(I'll let the MBAs figure out the pros and cos of monetization... To many designers, this is like asking a hippie about capitalism. Push him hard enough and he'll acknowledge that having money to buy luxuries like clothes and medicine is important, but he still likes to spout ideals of living off the land.)
The Spread of Social Software
Once social software is out in the wild, the next question emerges: who is going to use it? How?
Big companies have big marketing budgets. Super bowl ads, subway banners, messages to current users, etc. Yet, social software has been mostly about startups and entrepreneurs reaching millions of people. How on earth does that happen?
Social network sites are not the only social software to rely on social networks to spread the word. Most social software has started out being used by the friends of the developers and spreading to different populations based on what takes hold. Organic growth is at the heart of social software.
All marketers know that the stickiness of a product is greatly increased by learning about the product through friends instead of through advertisements. This is why there is so much scheming around viral marketing. But organic growth is not just a means of advertising - it is the primary means in which the culture of a site is formed.
Consider Flickr. When Flickr launched, Caterina and Stewart welcomed all users, told them about what was available, and asked them how they could improve the system. They framed the site as a space for amateur photography, not just as a place to store photos. As users invited their friends, they helped pass along the message, both explicitly and implicitly through the ways that they used the system. When the site was sold to Yahoo!, it received some powerful press and many of the people who joined at that point were not socialized into the community; their practices were fundamentally different than the practices of the "community," forcing Flickr to do some damage control. Thankfully, Yahoo! has never done mass flood advertising for Flickr, allowing the site to grow organically.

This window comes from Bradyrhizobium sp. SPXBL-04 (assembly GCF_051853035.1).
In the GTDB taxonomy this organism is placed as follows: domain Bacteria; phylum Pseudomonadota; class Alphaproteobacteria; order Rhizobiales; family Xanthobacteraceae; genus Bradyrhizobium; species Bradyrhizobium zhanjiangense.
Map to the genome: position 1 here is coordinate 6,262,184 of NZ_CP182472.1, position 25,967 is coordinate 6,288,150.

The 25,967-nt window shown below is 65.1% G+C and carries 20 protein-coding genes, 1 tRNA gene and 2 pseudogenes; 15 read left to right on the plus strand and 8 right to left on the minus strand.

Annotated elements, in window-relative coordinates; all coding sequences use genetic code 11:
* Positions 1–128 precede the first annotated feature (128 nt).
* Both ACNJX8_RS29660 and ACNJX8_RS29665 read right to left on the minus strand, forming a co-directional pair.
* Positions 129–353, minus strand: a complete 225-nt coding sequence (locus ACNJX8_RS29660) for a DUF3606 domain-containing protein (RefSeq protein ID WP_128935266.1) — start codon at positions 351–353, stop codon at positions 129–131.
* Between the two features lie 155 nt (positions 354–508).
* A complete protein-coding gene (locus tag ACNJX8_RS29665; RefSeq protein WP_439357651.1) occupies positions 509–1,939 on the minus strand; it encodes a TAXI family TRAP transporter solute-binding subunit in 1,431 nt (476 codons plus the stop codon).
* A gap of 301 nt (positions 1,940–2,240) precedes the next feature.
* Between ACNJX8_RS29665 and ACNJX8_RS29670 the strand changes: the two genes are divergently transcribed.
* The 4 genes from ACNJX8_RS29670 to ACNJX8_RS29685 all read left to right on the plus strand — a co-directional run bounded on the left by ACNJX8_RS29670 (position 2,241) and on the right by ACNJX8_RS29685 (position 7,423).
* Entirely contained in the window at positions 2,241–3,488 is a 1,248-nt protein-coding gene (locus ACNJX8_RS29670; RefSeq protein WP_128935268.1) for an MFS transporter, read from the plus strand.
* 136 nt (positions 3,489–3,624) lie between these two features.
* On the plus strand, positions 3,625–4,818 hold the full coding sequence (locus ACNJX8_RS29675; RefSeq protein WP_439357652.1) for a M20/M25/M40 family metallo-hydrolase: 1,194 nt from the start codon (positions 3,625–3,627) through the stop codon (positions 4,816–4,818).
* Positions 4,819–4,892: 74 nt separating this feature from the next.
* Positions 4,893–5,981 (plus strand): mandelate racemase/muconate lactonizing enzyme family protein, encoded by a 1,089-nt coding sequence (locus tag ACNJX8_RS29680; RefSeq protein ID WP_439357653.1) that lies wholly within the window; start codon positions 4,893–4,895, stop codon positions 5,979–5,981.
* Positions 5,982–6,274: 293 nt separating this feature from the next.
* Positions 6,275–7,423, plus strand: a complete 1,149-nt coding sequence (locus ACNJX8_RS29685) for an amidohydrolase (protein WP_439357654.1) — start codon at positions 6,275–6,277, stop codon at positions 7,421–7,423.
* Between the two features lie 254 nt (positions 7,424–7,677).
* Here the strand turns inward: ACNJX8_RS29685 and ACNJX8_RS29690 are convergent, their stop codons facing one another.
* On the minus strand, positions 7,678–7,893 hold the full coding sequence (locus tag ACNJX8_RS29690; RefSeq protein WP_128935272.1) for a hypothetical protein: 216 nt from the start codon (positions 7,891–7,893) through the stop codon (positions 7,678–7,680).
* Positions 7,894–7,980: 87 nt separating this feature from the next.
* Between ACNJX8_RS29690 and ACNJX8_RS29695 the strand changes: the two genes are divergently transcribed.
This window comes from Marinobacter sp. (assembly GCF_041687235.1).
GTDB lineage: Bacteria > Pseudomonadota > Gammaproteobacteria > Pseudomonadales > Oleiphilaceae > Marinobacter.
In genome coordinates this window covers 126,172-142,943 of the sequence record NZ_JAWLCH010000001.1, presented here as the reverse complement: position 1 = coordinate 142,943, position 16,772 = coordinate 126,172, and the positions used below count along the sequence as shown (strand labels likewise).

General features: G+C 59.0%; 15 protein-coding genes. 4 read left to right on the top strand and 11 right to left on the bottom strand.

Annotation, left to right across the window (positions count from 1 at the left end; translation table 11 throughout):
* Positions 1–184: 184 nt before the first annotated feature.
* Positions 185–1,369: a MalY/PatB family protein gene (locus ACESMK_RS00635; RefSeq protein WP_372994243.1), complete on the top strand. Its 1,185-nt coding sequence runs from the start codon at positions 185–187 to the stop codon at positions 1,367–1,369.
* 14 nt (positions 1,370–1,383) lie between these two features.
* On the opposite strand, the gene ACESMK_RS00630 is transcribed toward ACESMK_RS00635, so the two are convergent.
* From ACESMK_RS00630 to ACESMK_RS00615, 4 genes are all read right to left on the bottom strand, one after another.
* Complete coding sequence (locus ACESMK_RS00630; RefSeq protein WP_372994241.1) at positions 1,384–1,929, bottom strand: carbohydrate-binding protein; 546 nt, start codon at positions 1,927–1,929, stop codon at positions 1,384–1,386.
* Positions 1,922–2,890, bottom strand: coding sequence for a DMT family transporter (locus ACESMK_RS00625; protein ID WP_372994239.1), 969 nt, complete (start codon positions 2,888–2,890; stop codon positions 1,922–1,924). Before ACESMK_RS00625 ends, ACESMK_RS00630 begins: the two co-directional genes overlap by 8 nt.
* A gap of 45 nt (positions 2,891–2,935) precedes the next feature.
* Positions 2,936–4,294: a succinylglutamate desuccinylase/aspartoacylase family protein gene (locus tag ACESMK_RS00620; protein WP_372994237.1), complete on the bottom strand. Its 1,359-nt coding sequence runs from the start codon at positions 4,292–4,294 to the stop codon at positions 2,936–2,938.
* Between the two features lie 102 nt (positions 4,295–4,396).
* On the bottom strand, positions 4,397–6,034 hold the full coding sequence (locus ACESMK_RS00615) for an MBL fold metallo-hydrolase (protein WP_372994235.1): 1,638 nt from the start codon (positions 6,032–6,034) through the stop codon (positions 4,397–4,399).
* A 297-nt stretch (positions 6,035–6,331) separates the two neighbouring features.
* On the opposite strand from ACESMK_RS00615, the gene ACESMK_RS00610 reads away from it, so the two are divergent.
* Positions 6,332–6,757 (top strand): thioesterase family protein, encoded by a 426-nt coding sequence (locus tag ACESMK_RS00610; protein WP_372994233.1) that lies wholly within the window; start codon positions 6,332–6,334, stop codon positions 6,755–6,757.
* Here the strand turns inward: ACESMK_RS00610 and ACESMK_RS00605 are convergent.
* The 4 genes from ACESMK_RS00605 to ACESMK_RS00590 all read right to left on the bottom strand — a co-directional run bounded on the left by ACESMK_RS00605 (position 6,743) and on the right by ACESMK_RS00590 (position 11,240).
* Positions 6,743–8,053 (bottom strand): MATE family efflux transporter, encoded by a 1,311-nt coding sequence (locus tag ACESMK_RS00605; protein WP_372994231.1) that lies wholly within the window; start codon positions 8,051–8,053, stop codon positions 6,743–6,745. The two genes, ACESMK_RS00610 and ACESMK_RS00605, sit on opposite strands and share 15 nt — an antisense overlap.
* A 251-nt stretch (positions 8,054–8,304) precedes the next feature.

Values are built into social software and spread through the networks of people who join. This is why most of these sites are so tech-centric. Because social software is all about the collective, the early values often get reinforced on the entrance page. Consider del.icio.us or Digg - both of their front pages make visible how dominated these sites are by geeks (who else cares about the details of AJAX?). This can be - and often is - alienating for non-geek newcomers, but it is extremely tricky to shift a culture once it becomes deeply rooted in the site. It is not impossible, but it is definitely an uphill battle.
Consider Orkut. Orkut is an absolute phenomenon in Brazil but it is often mocked in the American press as worthless since its American audience is abysmally small. Part of what makes Orkut very interesting is the "Brazilian takeover." Let me explain because this highlights ways in which unexpected outcomes can emerge through design decisions and, when unchecked, things can spiral things a bit out of control.